The Bread of Life  (A Sermon for Proper 15B, 2021)
The Rev. Paula Jefferson
St. Martin-in-the-Fields Episcopal Church (Keller, Texas)
John 6:51-58
August 15, 2021

On June 24th, I moved from Bedford to North Richland Hills.  On the evening before the moving vans would queue up in front of my Bedford home, Dursey and I were at the new house.  At 7pm, I got a text from Sarah, a Bedford neighbor.  “Are you coming home tonight?”

I texted back: “Yes.  In NRH…headed home, soon”.  She responded, “Great.  We’re all in your backyard, at the fire pit, saying good-bye”.

When I returned home from seminary in the summer of 2018, I came home with a new puppy.  Dursey requires a lot of exercise…as do I.  We were often outside playing hide and seek, fetch, soccer, or going for our daily walks.

And then COVID came.  We were still going on long walks and playing in the front yard.  Neighbors began coming to see Dursey… and staying to talk.  Soon, the fire pit in my backyard became the neighborhood gathering place.

Around the stone circle, we shared the moments of our pandemic lives:   Covid struck our families & friends, and claimed the lives of people we knew; there were stressed marriages, my broken ankle, loneliness, the birth of great-grandchildren, smores …even smores in pajamas.  There were tears.  There were belly laughs.

Though none of my neighbors attend church regularly, they attended my ordinations, virtually.  When I started working full-time again, neighbors scheduled fire pit dates a week in advance.  They tuned into St. Martin’s worship service.  They read the books of Human Flourishing 01.  I read the books that were important to them.  We asked theological questions.  We wondered about God.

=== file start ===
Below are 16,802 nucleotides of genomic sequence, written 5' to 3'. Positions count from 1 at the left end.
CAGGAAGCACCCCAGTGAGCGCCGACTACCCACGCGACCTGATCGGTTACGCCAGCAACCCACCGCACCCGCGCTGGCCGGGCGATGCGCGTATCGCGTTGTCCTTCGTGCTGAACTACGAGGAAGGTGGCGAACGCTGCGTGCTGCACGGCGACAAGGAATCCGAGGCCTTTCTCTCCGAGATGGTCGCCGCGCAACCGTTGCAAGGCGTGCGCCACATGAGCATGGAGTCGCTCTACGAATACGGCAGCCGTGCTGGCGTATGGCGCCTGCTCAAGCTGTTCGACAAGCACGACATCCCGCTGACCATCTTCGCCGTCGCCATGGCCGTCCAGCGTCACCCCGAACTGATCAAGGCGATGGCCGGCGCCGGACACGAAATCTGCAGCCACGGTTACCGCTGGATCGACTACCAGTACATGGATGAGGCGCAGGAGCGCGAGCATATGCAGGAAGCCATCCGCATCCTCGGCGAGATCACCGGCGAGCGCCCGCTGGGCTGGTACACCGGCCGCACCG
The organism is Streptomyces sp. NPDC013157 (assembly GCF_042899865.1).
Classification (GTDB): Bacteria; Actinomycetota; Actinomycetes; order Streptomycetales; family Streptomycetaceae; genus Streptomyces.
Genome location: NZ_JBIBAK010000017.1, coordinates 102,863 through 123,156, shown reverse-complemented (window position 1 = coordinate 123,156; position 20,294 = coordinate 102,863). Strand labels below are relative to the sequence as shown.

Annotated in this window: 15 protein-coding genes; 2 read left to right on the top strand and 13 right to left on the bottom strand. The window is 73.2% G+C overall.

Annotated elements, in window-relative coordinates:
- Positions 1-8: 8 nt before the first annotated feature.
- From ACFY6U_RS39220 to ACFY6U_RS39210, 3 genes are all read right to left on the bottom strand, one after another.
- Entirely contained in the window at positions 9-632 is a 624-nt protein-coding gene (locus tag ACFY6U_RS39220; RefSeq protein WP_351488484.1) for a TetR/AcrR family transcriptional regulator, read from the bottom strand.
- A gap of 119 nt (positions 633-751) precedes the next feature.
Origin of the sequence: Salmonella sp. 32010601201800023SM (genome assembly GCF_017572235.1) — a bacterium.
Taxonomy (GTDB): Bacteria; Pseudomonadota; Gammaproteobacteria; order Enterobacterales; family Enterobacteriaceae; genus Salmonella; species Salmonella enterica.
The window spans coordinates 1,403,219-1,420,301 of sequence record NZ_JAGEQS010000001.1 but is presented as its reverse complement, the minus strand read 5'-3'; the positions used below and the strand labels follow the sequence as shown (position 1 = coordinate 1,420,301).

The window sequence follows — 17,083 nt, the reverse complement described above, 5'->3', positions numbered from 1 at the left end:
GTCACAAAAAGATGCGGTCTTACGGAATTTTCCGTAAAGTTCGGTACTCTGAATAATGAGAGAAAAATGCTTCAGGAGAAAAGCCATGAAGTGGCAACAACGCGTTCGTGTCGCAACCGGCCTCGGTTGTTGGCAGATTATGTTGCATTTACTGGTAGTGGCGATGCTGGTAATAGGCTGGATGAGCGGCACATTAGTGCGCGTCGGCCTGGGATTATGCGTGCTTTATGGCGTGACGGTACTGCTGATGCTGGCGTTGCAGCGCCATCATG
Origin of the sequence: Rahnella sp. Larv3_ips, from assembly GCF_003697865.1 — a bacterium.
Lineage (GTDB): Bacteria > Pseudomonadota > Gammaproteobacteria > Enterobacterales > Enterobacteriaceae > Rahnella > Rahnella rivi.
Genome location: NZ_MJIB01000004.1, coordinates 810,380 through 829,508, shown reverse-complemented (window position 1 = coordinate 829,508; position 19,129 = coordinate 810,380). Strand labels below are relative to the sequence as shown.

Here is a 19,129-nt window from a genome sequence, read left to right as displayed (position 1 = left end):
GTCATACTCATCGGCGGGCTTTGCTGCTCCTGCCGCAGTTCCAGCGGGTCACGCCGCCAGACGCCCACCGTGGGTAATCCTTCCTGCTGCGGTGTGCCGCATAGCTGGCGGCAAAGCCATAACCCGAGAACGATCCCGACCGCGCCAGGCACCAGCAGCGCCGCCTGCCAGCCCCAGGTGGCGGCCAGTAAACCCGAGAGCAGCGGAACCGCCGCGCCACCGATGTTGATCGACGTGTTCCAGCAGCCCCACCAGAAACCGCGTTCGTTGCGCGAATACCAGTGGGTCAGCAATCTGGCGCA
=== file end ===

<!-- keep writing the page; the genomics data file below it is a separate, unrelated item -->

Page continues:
In today’s Gospel reading, Jesus says “Those who eat my flesh and drink my blood abide in me, and I [abide] in them”.

Unless we imagine Jesus is a cannibal, we understand that he is speaking metaphorically.  The verb “to abide” occurs many times in this Gospel.  Cynthia Kittredge, a scholar of John’s Gospel, wrote, “whenever [the verb to abide] appears in the Gospel of John, [it] evokes the Johannine sense of divine presence and companionship.

Divine presence and Divine companionship.  We don’t have to wonder what this means to Jesus…he explains it in the next sentence.  “Just as the living Father sent me, and I live because of the Father, so whoever eats [my flesh] will live because of me”.   Jesus is laying down two serious claims…

First, he is the emissary of Divine Love in this world.

Wherever Jesus went, people were drawn to him.  Crowds gathered around him.  The Gospel writers describe thousands of people drawn to him at a time.  Have you ever wondered Why?  Was he drop dread gorgeous?  Wealthy?  Did he have the coolest camel in Galilea?

I wonder if people in Judah were drawn to him simply because he oozed Love…Divine Love.

What must that feel like to people who were struggling to live, to raise their children with a sense of hope, to find purpose and meaning in their lives.

Jesus’ second claim is that the Life he enjoys in the Father is extended to us through the Eucharist.  We are invited at this Table to participate through Christ in a Heavenly Feast.  We are invited, like the bread and wine, to be transfigured.  Changed.  As Paul says in Galations, “…If anyone is in Christ, there is a new creation”.